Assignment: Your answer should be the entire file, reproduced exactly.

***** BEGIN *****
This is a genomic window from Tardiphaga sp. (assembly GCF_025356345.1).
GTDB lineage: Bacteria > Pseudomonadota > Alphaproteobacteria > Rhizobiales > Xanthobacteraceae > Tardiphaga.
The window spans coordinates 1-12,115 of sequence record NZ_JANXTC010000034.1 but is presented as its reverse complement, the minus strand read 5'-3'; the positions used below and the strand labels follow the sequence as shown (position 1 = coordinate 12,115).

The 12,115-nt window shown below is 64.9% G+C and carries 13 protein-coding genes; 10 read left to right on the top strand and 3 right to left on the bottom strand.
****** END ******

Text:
This is a genomic window from Tardiphaga sp. (assembly GCF_025356345.1).
GTDB lineage: Bacteria > Pseudomonadota > Alphaproteobacteria > Rhizobiales > Xanthobacteraceae > Tardiphaga.
The window spans coordinates 1-12,115 of sequence record NZ_JANXTC010000034.1 but is presented as its reverse complement, the minus strand read 5'-3'; the positions used below and the strand labels follow the sequence as shown (position 1 = coordinate 12,115).

The 12,115-nt window shown below is 64.9% G+C and carries 13 protein-coding genes; 10 read left to right on the top strand and 3 right to left on the bottom strand.